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The burden of making good decisions

By Prof Darren Dalcher

Director, National Centre for Project Management

University of Hertfordshire

UK


The burden of making good decisions

Making good and informed decisions has featured in many of the articles published in this column. Indeed, decision-making is increasingly recognised as a key competence that both defines and underpins many aspects of modern management and leadership. The process of decision-making and its application thus appear to provide a common interest in many disciplines and domains of enquiry.

March and Simon recognised that the understanding of decision-making was essential for deriving an understanding of the behaviour of organisations. In that tradition, behavioural studies of organisations often embody a descriptive understanding of the processes and influences required to make sense of organisational behaviour patterns. Moreover, Simon has subsequently reasoned that decisions account for the majority of what executives do within organisations, thereby justifying an intense focus on the processes and dynamics surrounding the identification, elaboration, search and choice stages involved in decision making. Many researchers have concluded that management and leadership are fundamentally about making good decisions.

So what is a decision?

Decisions imply choice from between a number of possible courses of action. They are action oriented as making a decision often necessitates some form of planning and committing to a strategy that involves action. The decision situation is bound by a set of constraints that are associated with the situation, and the resolution process may add to the set of constraints as particular action sequences are accepted, rejected, assumed, implied or committed to.

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About the Author

Darren Dalcher, PhD

Author, Series Editor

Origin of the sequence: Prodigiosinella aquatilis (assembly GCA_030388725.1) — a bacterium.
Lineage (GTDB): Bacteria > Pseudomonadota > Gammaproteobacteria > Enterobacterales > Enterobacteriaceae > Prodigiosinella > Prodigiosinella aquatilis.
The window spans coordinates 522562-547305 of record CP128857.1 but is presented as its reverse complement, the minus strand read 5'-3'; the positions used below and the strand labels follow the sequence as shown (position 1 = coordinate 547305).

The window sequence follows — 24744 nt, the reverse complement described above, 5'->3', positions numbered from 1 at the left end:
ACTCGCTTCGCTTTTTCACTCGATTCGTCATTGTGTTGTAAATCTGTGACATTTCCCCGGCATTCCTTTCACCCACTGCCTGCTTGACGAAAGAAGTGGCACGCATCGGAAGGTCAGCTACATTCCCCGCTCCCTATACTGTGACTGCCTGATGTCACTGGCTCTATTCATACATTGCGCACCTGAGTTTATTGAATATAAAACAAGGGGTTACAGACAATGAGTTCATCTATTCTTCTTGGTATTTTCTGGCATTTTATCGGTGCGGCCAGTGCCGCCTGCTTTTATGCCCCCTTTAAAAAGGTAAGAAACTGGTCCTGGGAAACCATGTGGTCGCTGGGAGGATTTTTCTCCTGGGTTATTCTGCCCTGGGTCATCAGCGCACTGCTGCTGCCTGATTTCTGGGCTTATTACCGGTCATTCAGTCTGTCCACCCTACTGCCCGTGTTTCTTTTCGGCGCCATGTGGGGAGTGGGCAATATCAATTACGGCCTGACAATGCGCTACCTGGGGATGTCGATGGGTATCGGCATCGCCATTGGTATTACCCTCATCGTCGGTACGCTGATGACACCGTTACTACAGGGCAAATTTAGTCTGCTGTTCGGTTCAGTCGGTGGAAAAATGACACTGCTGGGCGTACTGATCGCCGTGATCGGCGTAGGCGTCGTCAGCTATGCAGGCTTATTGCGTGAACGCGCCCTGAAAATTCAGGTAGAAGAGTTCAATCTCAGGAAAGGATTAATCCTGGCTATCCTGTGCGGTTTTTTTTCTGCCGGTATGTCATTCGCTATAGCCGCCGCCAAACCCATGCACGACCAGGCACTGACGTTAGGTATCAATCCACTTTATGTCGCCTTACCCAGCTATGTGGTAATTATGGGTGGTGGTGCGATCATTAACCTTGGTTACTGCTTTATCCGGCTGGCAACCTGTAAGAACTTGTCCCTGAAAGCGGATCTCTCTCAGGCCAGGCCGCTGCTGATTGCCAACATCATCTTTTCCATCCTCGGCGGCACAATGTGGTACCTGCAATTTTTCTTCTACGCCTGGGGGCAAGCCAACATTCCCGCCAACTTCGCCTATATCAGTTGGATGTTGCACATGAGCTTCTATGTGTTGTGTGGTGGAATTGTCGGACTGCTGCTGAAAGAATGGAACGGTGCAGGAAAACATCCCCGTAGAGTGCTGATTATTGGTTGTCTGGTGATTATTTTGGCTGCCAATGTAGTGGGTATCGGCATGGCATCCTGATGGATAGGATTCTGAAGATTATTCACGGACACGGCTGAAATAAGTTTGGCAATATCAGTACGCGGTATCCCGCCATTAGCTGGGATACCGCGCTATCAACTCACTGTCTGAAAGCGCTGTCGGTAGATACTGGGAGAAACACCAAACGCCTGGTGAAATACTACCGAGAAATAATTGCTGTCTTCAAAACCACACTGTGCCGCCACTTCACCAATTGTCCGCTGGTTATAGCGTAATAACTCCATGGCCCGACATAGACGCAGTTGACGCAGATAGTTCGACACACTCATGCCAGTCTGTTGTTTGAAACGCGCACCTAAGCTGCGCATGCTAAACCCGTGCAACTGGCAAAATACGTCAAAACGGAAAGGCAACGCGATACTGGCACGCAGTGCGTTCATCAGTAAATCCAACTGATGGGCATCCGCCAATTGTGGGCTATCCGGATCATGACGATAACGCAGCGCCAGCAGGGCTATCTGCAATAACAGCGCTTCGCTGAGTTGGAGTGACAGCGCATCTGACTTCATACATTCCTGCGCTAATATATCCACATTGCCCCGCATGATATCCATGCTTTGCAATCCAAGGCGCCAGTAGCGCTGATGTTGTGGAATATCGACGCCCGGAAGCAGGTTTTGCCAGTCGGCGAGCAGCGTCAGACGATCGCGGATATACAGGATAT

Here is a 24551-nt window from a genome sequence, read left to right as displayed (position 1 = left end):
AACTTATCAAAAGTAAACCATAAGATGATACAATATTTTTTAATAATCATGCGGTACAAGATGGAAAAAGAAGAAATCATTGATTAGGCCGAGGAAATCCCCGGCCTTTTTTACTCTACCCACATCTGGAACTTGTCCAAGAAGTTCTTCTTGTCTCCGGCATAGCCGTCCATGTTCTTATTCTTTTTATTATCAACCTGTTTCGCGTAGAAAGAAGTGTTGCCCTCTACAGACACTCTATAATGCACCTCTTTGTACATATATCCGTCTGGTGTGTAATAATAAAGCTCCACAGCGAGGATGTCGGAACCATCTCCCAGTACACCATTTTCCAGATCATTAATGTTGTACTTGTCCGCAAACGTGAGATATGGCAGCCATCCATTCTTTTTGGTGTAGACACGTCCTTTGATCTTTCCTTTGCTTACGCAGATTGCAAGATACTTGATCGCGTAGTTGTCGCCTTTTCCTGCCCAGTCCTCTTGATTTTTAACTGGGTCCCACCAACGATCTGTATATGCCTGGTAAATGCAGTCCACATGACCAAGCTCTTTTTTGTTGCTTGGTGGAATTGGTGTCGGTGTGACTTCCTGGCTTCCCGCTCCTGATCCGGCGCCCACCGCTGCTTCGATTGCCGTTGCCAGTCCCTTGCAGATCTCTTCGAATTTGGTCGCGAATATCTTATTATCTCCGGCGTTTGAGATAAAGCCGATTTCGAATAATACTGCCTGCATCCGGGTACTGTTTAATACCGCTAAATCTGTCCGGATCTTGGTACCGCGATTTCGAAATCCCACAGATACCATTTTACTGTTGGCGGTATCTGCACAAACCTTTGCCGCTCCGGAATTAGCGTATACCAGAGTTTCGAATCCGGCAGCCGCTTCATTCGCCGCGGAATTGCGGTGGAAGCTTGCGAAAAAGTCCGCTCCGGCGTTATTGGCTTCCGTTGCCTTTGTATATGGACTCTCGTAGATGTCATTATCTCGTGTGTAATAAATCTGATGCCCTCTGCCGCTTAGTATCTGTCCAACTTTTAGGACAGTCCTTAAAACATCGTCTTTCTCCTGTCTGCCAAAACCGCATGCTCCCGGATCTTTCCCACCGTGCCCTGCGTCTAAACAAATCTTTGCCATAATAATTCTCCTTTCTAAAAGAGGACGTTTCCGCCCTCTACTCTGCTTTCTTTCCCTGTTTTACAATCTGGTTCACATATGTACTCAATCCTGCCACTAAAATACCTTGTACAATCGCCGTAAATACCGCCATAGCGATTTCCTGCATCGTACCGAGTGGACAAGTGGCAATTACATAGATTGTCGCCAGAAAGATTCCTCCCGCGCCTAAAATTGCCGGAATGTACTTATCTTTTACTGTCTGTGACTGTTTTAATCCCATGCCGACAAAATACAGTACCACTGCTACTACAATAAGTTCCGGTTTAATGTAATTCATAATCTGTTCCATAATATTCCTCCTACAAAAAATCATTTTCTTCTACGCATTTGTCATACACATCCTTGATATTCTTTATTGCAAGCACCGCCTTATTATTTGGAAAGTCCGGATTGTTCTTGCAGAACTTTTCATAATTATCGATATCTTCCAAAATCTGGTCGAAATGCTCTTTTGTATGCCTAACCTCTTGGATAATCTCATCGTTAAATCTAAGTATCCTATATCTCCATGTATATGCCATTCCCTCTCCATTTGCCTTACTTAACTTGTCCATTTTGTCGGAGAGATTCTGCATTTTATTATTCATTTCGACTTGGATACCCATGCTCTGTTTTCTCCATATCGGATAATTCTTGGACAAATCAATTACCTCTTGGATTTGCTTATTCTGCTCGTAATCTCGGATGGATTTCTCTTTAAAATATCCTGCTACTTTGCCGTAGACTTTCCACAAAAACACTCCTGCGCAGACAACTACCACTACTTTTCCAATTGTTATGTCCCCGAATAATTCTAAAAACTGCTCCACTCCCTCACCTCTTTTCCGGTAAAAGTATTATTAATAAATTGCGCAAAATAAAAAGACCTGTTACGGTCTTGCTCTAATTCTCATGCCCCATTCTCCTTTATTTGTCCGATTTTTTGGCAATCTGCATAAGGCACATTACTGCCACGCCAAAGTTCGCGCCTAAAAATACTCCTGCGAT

Director, National Centre for Project Management

University of Hertfordshire

UK

Darren Dalcher, Ph.D. HonFAPM, FRSA, FBCS, CITP, FCMI is Professor of Project Management at the University of Hertfordshire, and founder and Director of the National Centre for Project Management (NCPM) in the UK.  He has been named by the Association for Project Management (APM) as one of the top 10 “movers and shapers” in project management in 2008 and was voted Project Magazine’s “Academic of the Year” for his contribution in “integrating and weaving academic work with practice”. Following industrial and consultancy experience in managing IT projects, Professor Dalcher gained his PhD in Software Engineering from King’s College, University of London.  Professor Dalcher has written over 150 papers and book chapters on project management and software engineering. He is Editor-in-Chief of Software Process Improvement and Practice, an international journal focusing on capability, maturity, growth and improvement. He is the editor of the book series, Advances in Project Management, published by Gower Publishing of a new companion series Fundamentals of Project Management.  Heavily involved in a variety of research projects and subjects, Professor Dalcher has built a reputation as leader and innovator in the areas of practice-based education and reflection in project management. He works with many major industrial and commercial organisations and government bodies in the UK and beyond.  He is an Honorary Fellow of the APM, a Chartered Fellow of the British Computer Society, a Fellow of the Chartered Management Institute, and the Royal Society of Arts, and a Member of the Project Management Institute (PMI), the Academy of Management, the Institute for Electrical and Electronics Engineers, and the Association for Computing Machinery. He is a Chartered IT Practitioner. He is a Member of the PMI Advisory Board responsible for the prestigious David I. Cleland project management award and of the APM Professional Development Board.  Prof Dalcher is an academic editorial advisor for the PM World Journal.